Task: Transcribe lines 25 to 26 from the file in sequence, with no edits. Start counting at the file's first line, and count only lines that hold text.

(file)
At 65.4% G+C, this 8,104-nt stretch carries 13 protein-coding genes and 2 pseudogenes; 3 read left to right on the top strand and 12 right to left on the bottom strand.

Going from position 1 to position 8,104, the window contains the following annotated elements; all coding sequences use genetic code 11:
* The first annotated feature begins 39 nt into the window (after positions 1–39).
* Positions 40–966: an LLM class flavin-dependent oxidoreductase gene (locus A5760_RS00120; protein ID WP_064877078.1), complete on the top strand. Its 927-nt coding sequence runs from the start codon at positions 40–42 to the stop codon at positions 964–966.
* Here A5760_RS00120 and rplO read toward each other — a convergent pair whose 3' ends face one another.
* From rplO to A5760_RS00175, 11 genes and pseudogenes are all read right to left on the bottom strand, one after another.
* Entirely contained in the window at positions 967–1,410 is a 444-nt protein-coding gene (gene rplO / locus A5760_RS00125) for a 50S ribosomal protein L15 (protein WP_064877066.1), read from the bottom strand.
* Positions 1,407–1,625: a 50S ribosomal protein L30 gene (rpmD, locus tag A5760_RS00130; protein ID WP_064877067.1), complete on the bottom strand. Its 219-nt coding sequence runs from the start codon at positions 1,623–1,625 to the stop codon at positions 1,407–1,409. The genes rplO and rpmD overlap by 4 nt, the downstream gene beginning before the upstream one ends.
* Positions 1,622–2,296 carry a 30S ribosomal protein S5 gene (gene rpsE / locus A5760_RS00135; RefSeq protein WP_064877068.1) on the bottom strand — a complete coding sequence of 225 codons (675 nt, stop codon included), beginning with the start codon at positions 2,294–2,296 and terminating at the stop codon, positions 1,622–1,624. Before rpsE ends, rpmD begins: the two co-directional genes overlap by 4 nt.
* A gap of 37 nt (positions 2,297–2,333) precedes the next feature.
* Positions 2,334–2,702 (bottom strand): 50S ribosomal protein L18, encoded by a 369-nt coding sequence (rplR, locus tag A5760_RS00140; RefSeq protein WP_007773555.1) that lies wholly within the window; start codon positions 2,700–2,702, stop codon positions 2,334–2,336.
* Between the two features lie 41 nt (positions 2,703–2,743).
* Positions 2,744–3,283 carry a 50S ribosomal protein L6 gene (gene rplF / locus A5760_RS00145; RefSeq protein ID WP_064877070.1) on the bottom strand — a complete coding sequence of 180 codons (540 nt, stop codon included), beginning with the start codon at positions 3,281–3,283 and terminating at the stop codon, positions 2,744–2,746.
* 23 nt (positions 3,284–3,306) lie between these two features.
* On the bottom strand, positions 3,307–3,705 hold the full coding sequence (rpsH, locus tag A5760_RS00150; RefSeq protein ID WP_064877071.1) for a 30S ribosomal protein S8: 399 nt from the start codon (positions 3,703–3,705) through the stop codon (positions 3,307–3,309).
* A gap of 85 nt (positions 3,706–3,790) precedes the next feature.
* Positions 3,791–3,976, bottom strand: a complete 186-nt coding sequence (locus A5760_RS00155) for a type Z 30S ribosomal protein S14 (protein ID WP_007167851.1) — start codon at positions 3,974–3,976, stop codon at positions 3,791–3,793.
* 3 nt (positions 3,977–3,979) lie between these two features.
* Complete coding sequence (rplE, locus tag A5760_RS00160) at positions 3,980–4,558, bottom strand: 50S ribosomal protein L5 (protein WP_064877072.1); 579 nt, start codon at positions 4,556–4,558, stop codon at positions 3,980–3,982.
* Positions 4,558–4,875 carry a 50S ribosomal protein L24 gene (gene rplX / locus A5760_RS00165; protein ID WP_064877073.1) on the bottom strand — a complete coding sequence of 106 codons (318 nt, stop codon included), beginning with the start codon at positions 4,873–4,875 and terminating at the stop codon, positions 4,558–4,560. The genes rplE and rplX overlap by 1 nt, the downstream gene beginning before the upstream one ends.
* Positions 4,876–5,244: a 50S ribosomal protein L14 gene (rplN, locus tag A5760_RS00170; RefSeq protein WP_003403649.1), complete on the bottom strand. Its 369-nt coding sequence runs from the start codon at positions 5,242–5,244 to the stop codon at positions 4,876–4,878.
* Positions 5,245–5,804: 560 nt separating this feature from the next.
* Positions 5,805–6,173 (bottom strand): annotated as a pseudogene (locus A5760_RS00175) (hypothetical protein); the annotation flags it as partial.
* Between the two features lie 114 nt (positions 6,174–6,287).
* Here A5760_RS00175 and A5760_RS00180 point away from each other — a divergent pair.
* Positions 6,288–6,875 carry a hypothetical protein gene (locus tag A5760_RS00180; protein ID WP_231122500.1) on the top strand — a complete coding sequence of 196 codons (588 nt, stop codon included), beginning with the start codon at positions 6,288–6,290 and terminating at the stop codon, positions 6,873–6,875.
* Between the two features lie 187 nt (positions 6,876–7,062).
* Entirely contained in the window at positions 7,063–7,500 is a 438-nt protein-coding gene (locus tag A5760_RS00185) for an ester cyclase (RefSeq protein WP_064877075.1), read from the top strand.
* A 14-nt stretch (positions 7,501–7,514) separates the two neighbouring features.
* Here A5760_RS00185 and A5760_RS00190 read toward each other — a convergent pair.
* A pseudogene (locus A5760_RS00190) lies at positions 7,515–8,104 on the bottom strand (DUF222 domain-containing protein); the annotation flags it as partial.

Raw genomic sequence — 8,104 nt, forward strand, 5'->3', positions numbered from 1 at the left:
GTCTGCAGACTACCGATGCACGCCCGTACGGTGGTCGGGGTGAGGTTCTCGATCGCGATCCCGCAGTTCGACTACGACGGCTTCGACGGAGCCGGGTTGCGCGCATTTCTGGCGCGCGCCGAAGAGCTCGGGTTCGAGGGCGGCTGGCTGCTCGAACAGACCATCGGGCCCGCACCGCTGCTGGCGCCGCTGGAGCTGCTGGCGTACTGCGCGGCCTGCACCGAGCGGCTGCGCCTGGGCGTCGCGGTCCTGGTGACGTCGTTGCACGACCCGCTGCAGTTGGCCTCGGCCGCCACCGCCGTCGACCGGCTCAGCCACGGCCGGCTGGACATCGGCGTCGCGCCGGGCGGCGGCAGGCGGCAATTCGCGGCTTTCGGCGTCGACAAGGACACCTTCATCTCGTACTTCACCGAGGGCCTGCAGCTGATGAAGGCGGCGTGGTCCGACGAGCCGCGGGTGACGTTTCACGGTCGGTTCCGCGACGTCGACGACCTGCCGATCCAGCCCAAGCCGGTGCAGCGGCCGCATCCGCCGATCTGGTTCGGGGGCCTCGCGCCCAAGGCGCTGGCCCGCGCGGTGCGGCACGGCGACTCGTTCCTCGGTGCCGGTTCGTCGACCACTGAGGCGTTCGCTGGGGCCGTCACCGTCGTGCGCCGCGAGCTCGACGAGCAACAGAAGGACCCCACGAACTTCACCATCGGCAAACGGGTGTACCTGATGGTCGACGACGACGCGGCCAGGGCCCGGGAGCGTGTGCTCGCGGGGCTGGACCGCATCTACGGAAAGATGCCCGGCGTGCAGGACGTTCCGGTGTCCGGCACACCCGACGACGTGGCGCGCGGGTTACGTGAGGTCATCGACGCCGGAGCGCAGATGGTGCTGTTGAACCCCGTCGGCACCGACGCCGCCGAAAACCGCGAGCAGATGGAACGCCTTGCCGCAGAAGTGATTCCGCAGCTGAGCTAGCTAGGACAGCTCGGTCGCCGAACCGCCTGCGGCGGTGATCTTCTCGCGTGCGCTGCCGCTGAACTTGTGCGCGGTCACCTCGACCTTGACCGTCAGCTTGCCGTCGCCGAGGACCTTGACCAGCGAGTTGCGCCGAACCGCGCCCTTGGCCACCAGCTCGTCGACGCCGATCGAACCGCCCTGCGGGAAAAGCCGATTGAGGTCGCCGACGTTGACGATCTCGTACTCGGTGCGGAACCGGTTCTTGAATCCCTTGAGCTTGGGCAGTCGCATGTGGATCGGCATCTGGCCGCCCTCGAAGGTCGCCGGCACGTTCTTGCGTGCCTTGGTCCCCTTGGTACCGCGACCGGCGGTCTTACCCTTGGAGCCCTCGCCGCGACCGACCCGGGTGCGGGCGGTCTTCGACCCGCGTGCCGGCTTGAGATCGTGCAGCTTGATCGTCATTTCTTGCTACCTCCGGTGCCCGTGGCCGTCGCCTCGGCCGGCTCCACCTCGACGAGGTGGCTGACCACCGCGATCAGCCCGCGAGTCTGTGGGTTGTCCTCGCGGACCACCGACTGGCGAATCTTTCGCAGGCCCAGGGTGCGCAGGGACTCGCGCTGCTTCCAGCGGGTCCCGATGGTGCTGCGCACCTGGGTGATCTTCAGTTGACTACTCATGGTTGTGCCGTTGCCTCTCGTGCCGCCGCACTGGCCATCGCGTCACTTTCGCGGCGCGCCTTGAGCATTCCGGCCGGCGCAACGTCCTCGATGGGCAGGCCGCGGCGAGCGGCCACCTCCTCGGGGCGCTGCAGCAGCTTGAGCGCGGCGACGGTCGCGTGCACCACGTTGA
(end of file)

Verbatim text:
* Here A5760_RS00175 and A5760_RS00180 point away from each other — a divergent pair.
* Positions 6,288–6,875 carry a hypothetical protein gene (locus tag A5760_RS00180; protein ID WP_231122500.1) on the top strand — a complete coding sequence of 196 codons (588 nt, stop codon included), beginning with the start codon at positions 6,288–6,290 and terminating at the stop codon, positions 6,873–6,875.